Is Coca-Cola (KO) less risky than a biotech startup?  Most certainly.  Can I say it is 3.2x less risky?  No, because qualitatively I know Coca-Cola’s business model is proven, but I can’t put numbers to exactly how less risky it is than an unproven biotech startup.  You can say it is much less risky, however.

Some people like precision and exact numbers.  I certainly do.  But you can’t always have them.  Sometimes using exact numbers leads to worse results because the numbers don’t mean much.

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Jan 282016

What Does Risk Mean?

It’s time again to learn about you, the readers. :D  Awhile ago visitors of this blog were asked which word first comes to mind when they hear the term, “risk.”  Here are the results. Thanks to everyone who voted.


It appears most readers associate risk with uncertainty or opportunity. I would choose uncertainty as the first thing I would think about when facing or talking about risk. Opportunity would probably be the next thing I would think about. Opportunity and loss can both derive from uncertainty but financially savvy people are usually cautiously optimistic about the unknown and we try to seek out serendipitous possibilities. Investors have to think like heart surgeons; 💙 we must never bypass a good opportunity.😆 As Winston Churchill once said, “a pessimist sees the difficulty in every opportunity; an optimist sees the opportunity in every difficulty.”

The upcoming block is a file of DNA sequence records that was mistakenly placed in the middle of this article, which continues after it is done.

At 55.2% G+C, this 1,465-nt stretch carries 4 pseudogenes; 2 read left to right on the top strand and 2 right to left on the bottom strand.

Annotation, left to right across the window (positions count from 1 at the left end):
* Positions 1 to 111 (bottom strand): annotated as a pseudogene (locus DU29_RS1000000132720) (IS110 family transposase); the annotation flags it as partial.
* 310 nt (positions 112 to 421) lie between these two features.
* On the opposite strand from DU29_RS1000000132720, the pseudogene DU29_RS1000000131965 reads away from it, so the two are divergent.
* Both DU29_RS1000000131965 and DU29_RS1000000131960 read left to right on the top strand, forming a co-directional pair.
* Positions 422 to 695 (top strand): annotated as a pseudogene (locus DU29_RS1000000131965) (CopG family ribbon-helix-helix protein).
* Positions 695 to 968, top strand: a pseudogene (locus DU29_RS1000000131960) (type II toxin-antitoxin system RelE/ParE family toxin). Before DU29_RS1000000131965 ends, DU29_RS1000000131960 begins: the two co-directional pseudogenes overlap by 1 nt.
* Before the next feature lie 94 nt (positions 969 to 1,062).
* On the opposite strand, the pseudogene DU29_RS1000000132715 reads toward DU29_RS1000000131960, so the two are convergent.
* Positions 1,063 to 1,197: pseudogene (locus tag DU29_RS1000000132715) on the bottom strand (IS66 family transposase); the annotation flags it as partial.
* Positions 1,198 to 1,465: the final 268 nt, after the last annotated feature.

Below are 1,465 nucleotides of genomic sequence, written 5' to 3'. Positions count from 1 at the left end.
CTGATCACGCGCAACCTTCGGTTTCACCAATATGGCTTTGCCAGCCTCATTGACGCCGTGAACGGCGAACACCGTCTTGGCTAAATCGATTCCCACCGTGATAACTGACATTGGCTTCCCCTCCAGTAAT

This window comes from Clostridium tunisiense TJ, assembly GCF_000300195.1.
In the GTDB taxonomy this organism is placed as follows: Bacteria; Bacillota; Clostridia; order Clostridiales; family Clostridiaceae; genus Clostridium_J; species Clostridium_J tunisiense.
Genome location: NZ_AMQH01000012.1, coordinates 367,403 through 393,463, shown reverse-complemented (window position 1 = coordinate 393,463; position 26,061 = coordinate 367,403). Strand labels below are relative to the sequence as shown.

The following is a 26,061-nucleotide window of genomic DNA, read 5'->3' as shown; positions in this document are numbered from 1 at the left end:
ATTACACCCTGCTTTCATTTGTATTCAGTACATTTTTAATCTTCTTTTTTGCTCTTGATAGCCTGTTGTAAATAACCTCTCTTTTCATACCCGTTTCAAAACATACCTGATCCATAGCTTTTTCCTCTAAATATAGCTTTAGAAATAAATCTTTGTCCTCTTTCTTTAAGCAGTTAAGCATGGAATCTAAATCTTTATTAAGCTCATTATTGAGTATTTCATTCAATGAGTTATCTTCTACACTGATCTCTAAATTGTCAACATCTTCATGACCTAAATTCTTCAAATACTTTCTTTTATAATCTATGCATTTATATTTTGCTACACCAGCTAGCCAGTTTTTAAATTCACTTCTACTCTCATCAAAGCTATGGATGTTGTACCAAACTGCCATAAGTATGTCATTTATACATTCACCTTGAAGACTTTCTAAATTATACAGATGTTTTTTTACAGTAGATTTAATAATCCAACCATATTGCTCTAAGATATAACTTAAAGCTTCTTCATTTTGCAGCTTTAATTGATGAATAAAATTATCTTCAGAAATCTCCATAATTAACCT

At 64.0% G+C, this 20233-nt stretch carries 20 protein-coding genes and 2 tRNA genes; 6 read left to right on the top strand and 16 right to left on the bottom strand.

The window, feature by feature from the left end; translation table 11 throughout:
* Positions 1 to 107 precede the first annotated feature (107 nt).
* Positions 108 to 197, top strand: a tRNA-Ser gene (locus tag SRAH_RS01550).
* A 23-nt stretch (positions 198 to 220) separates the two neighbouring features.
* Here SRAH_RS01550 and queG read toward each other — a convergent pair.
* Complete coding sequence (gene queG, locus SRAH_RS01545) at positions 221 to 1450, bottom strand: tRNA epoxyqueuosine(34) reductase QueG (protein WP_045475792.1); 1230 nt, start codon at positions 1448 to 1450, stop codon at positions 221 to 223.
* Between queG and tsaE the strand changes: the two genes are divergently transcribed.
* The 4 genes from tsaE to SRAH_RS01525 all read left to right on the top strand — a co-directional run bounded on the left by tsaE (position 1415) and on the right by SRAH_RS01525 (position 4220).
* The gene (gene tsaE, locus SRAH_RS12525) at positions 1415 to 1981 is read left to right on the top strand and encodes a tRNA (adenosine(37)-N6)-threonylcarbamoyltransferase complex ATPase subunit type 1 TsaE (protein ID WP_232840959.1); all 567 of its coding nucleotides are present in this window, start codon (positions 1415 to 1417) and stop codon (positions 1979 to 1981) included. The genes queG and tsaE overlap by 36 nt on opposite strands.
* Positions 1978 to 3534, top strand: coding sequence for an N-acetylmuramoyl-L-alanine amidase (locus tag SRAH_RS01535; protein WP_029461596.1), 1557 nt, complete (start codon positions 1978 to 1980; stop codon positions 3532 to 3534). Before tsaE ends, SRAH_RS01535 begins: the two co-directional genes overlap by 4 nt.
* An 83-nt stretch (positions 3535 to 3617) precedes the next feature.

Usually the best chance we have at success also comes with a good amount of risk. But the good news is we can lower the risk without diminishing the potential gain. 🙂 We can lower risk through self knowledge and an understanding of the financial world. A lack of wisdom leads to risky behavior. As Warren Buffett once said, “risk comes from not knowing what you’re doing.” That’s why countries that are less financially literate tend to have a less affluent population. People who work in business and investment banking understand how finance works, and not surprisingly they tend to make a lot of money in their fields. The more we know, the less likely we are to fail, and the less risky our decisions will become. 🙂

Random Useless Fact

According to the BBC, in some parts of Australia, 90% of koalas are infected with STDs. Koalas are at risk of becoming extinct because over half of them have chlamydia.


Aug 142014

The level of financial risk we can tolerate depends on our savings: The less money we have the more risk we can afford to take on. If you have worked with a financial advisor before then you’ve probably seen a risk tolerance chart like the following.


Each portfolio from A to D represents a different risk tolerance of maximum expected returns and losses. Choosing a model portfolio can help one’s financial advisor determine the best funds for the client based on his risk assessment. Conservative portfolios tend to hold more bonds, GICs, and T-Bills. Aggressive portfolios may hold more technology and energy stocks, which are more risky but also more potentially profitable.